I'd REALLY love to teach somewhere where administrators reply to calls for backup rather than uniformed police officers. I am FIRMLY of the belief that police officers shouldn't be addressing discipline issues unless they truly warrant a police response. Having them show up only escalates things. Earlier this year, I had an officer use what I considered to be excessive force physically removing a student from my class and I was so traumatized by that I didn't teach for two days; I showed animated videos because that was the only way I could drag myself to work at all. I wanted to quit on the spot.
     
  11. reg

    reg Rookie

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    Nov 18, 2018

    I'm happy to explain.
    Previous situation: I was doing a thesis masters even though I knew I didn't want to go into research. I'd never had to come up with my own research project before and I had a very,very hands-off advisor that was regularly out of town/out of the country and we'd go weeks/months without talking and I couldn't really get excited about my project. Apart from one close friend I made, I didn't make friends and was super socially isolated. I'd come into lab and my labmate wouldn't notice/acknowledge me (and often the techs wouldn't either). I know of 3 or 4 other people from my department at the time (out of only about 30) who ended up having to get therapy for mental health issues because of how miserable they were in the program. In the background of all of this, I was going through major interpersonal problems that I didn't realize the full extent of yet.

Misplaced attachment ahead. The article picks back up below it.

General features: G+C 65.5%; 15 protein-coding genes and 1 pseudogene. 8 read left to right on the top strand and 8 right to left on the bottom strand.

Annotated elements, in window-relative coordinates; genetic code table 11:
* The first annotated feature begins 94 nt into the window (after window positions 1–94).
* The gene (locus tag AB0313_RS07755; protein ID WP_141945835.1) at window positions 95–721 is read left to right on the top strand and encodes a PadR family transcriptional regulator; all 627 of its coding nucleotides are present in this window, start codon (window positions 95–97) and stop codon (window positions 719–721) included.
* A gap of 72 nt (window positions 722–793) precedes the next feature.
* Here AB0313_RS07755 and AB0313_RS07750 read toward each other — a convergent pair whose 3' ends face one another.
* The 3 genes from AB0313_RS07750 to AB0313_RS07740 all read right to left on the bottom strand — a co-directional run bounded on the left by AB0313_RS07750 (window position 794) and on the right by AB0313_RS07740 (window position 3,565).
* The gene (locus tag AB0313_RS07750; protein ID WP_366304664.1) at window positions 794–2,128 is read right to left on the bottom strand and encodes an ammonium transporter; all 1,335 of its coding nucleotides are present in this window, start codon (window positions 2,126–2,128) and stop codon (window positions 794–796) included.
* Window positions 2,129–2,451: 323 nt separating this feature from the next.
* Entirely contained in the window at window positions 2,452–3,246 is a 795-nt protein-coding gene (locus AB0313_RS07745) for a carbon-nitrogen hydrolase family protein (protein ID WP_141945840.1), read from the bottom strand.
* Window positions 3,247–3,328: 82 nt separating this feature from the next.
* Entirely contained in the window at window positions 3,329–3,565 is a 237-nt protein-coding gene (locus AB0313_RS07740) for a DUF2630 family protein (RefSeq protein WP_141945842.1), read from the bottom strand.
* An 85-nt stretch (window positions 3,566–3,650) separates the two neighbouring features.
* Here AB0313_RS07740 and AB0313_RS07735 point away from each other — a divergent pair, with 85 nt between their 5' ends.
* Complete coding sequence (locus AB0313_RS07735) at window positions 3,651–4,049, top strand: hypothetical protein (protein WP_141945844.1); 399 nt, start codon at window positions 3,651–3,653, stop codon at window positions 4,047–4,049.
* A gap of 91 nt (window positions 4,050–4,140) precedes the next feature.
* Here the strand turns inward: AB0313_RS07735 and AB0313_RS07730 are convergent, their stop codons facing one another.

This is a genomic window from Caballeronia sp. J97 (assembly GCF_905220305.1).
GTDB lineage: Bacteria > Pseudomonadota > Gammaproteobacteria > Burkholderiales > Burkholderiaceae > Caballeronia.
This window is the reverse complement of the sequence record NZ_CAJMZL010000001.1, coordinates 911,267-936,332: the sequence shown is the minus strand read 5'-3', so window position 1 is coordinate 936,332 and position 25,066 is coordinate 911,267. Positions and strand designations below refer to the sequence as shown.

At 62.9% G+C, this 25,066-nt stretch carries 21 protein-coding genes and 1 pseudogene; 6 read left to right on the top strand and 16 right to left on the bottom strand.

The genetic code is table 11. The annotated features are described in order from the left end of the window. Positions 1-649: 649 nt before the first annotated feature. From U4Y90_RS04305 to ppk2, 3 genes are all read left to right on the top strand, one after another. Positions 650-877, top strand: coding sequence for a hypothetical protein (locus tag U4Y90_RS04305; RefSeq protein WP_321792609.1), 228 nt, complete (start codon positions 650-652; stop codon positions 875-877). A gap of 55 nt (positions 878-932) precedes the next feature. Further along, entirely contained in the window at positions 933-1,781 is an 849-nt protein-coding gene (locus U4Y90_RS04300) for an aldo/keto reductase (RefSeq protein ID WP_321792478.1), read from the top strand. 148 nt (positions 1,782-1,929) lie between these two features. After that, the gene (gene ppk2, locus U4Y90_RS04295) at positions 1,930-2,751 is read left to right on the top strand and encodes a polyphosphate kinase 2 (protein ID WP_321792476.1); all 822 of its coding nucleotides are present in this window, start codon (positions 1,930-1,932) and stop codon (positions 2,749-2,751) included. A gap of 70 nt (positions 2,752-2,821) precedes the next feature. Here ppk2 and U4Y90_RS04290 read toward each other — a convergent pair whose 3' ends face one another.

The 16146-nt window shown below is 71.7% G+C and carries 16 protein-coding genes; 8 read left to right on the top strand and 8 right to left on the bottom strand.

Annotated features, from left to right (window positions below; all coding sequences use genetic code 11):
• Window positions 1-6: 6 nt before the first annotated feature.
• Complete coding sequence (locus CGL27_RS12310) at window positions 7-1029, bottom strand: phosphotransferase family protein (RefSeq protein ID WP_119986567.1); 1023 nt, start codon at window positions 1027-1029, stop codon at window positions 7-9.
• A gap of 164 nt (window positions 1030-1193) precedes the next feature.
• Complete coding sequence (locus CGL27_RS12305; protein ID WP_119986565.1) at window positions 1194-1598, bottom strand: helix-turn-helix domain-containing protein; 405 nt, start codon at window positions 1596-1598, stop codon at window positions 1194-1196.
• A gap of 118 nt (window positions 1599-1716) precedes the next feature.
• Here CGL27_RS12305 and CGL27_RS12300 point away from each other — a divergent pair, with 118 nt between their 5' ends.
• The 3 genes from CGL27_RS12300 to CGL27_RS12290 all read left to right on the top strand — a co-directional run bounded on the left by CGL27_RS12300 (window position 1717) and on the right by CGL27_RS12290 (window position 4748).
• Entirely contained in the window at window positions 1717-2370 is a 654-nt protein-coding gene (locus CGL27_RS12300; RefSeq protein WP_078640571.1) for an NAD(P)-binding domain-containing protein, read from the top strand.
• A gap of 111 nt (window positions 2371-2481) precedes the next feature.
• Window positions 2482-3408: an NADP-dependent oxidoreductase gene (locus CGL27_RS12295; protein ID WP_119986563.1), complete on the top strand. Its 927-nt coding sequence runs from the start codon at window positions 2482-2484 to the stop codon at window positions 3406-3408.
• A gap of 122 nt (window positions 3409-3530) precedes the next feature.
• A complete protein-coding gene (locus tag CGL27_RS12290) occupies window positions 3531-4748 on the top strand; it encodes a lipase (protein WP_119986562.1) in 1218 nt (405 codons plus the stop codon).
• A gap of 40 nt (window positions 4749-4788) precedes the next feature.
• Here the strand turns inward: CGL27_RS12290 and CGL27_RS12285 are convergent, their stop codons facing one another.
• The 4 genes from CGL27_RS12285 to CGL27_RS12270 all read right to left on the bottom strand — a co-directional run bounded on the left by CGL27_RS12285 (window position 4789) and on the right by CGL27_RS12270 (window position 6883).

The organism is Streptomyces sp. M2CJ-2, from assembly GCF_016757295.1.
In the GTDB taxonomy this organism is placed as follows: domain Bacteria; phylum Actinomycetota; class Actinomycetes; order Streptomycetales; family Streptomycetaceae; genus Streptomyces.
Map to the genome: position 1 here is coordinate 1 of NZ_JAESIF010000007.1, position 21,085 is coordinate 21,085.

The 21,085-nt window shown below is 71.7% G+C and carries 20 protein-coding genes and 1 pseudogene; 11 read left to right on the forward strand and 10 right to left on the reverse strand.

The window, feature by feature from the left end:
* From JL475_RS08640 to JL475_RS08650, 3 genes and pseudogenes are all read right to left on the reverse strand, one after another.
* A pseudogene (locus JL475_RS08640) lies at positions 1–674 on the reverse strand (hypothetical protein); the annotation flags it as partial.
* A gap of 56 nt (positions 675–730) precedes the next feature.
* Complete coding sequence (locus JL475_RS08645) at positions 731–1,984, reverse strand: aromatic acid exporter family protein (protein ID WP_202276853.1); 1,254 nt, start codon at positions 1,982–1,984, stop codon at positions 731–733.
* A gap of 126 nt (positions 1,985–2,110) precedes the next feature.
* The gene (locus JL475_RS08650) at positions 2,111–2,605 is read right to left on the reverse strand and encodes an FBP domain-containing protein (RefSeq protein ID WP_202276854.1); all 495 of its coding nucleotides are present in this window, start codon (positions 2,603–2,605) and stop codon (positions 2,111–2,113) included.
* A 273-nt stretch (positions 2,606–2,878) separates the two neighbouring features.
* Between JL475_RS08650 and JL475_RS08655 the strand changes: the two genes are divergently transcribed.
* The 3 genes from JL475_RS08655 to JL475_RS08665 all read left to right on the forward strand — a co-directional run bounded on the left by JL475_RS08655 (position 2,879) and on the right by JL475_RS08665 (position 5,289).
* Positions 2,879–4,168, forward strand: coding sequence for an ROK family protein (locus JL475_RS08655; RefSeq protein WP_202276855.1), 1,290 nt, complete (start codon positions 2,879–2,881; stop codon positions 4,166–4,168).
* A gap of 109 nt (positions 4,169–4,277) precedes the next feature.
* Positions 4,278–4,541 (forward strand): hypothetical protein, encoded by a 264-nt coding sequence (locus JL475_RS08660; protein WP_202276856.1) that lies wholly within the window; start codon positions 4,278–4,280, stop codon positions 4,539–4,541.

This is my 4th year at this school now (I was a para the first year) and while I haven't exactly been happy working there, things have gone through the roof this year. In previous years, students would have behavior outbursts such as shouting matches with each other in front of the whole class once or twice a year. Now that sort of thing happens all the time, sometimes multiple times in one day on really bad days. I've never had students literally screaming at me before like this. Even if it's just because they want help, it's still not appropriate to yell at me like that. I cannot handle having so much commotion at such a high volume. That's the biggest problem. I'd describe teaching this year as playing whack-a-mole for hours at a time every day; I'm on constant alert scanning and intervening trying to head things off before fists start flying (which did actually happen a few days into the school year and was a bit traumatic for me to say the least).